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Dundes, A. (1963). Summoning Deity Through Ritual Fasting. Am. Imago, 20(3):213-220.

(1963). American Imago, 20(3):213-220

Summoning Deity Through Ritual Fasting

Alan Dundes

Fasting, in the sense of total abstinence from all food, is found in religious ritual among a great many peoples. Although fasting has often been confused with specific individual food taboos, it should not be, as Hocart has pointed out.(1) While fasting may be employed at various life-cycle rites of passage, e.g., as a formalized expression of mourning, or as a prescribed prelude to marriage, it is perhaps most commonly found as a means of placing the faster in a relationship with the supernatural. More particularly, fasting often serves as a ritual means of summoning deity.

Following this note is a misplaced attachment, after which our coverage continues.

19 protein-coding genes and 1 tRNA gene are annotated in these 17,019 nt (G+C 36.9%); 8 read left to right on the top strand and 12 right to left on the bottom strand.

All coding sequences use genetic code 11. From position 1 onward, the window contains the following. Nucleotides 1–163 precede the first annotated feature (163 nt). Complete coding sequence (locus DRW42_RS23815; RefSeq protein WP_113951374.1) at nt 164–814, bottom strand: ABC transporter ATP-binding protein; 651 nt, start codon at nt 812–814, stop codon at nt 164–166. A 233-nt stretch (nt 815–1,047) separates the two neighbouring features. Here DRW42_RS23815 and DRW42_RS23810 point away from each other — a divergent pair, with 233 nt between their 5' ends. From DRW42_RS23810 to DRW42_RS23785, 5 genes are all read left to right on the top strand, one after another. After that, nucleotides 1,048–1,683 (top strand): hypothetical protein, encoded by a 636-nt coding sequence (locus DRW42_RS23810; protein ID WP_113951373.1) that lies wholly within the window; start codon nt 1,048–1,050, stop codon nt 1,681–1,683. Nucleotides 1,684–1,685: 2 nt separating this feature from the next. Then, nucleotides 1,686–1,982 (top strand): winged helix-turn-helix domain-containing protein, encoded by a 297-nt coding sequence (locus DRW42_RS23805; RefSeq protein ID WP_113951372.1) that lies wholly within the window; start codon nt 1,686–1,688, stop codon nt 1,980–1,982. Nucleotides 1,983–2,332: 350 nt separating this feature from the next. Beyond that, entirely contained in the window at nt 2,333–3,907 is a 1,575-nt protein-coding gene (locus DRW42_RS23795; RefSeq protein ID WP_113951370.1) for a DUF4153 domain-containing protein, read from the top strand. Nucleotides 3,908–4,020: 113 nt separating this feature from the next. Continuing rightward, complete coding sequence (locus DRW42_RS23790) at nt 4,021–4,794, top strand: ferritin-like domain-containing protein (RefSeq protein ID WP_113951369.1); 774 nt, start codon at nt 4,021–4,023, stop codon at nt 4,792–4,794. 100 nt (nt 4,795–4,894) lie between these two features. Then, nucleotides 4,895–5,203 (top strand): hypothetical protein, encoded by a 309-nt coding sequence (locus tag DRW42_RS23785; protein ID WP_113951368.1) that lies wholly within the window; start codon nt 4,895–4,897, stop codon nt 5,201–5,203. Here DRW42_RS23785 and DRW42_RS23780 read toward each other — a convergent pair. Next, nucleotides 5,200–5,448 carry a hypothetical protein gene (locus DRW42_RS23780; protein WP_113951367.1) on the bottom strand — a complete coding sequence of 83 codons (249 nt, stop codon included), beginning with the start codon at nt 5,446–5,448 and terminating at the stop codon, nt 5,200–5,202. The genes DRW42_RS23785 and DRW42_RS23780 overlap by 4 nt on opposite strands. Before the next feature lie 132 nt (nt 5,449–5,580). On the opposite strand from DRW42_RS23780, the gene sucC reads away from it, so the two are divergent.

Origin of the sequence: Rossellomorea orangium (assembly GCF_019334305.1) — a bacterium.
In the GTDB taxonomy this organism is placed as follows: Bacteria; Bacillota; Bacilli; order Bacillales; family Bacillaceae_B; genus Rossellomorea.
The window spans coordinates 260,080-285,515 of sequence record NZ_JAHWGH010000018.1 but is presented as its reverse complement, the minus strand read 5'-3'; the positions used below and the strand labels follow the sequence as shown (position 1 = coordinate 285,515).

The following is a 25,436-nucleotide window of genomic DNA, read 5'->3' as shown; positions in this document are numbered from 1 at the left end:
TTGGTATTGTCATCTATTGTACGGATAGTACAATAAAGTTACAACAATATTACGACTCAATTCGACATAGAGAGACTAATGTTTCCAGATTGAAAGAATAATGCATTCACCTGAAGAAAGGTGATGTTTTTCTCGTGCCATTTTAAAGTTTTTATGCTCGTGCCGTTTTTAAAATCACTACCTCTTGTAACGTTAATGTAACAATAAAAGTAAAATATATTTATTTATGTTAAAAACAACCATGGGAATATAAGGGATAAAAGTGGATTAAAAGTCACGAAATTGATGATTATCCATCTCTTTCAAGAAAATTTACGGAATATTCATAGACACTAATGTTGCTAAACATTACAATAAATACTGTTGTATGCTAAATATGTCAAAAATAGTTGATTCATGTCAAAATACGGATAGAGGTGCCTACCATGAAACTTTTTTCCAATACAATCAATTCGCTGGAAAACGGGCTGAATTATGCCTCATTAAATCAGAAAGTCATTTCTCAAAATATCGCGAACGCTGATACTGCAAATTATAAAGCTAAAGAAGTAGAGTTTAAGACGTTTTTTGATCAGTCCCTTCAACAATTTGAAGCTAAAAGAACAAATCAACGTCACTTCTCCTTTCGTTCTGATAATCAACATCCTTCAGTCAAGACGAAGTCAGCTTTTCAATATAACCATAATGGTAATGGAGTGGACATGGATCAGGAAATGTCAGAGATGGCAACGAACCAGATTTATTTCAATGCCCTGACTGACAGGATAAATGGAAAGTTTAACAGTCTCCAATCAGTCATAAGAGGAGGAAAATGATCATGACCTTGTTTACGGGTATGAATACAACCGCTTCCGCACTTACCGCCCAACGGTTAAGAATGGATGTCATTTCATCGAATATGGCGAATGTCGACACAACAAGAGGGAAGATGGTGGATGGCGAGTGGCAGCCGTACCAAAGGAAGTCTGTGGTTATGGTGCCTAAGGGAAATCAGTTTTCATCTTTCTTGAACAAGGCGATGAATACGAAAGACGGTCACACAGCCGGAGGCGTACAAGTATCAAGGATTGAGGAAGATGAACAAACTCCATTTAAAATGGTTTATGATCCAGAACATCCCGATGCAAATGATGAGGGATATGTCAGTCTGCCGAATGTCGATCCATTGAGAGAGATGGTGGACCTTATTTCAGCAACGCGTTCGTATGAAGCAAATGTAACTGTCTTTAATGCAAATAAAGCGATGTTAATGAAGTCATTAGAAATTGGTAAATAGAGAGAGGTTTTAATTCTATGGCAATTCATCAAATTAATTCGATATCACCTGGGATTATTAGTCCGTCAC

In his extensive survey of fasting among the North American Indians, Blumensohn suggests that in the case of the Central Algonkian, the use of the fast as a means of putting the faster into a personal relation with the supernatural is especially prominent. In fact, Blumensohn goes so far as to contend that this use of fasting to promote a personal relation with the supernatural is peculiar to the Central Algonkian.(2) In contrast, Radin in his general discussion of North American Indian religion lists fasting as the first item under “The Methods of Bringing Spirits into Relation with Man,” not restricting it to any particular culture area or tribe.(3) It is not pertinent to the present study to ascertain just how widespread the practice of using fasting to enter into a relationship with the supernatural is. It is sufficient to note that clearly fasting is so used. The present study is an attempt to explain the psychological origin of the practice.


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